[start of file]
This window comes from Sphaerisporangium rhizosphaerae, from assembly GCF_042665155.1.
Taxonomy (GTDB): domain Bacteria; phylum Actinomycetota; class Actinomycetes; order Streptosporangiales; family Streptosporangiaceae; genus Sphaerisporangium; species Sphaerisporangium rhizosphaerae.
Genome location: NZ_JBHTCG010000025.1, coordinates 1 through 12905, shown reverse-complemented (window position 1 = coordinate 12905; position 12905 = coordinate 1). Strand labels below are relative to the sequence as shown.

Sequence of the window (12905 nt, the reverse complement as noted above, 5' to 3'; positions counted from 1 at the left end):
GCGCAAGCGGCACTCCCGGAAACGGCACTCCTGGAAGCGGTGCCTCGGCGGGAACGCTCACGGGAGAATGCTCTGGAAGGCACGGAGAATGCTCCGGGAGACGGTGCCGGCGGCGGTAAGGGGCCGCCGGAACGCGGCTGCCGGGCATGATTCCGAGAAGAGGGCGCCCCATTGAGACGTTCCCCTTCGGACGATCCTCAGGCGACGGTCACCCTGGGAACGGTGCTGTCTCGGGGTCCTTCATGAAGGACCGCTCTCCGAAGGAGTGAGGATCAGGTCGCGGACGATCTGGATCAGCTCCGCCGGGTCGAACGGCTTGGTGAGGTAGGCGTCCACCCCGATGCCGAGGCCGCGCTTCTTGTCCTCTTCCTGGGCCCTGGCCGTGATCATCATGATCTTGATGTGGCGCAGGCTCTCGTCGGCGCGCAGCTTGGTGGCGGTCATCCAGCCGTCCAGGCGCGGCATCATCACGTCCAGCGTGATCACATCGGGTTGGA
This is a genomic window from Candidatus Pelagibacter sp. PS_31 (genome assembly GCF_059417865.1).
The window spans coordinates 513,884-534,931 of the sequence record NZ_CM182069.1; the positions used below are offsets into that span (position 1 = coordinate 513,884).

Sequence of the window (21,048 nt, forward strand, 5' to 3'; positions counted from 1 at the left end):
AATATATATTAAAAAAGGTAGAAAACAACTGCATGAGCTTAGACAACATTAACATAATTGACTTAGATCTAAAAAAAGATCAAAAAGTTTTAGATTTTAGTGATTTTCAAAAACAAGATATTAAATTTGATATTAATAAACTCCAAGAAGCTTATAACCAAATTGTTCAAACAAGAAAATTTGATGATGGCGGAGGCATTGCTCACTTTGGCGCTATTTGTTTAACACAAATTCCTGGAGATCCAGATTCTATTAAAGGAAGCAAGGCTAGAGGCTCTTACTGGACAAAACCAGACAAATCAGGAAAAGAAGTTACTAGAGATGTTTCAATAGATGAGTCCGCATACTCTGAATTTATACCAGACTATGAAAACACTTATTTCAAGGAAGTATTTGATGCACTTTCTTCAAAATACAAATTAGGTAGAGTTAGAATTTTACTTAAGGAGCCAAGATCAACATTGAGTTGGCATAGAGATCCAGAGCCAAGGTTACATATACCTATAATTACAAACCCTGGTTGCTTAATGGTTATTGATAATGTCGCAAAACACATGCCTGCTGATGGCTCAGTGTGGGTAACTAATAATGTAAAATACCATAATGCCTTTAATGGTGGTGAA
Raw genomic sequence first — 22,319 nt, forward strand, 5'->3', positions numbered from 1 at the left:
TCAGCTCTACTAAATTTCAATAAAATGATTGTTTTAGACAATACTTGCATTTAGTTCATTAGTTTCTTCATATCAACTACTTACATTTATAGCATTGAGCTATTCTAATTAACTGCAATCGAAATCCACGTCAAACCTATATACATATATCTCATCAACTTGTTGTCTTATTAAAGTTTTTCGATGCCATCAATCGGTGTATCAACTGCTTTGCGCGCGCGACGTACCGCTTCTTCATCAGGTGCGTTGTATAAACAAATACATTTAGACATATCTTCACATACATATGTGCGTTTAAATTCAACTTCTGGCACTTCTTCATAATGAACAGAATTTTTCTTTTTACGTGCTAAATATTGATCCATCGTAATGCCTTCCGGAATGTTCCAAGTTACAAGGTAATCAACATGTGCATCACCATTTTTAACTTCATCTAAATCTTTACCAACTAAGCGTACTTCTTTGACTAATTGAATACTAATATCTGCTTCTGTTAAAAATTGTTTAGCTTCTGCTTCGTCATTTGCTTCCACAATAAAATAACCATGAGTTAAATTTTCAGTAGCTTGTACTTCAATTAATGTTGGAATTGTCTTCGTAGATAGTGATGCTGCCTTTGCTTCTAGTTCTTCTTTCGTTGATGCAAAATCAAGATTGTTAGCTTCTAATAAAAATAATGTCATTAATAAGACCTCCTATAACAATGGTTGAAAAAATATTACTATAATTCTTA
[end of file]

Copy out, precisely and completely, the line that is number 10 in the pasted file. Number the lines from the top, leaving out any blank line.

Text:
Raw genomic sequence first — 22,319 nt, forward strand, 5'->3', positions numbered from 1 at the left: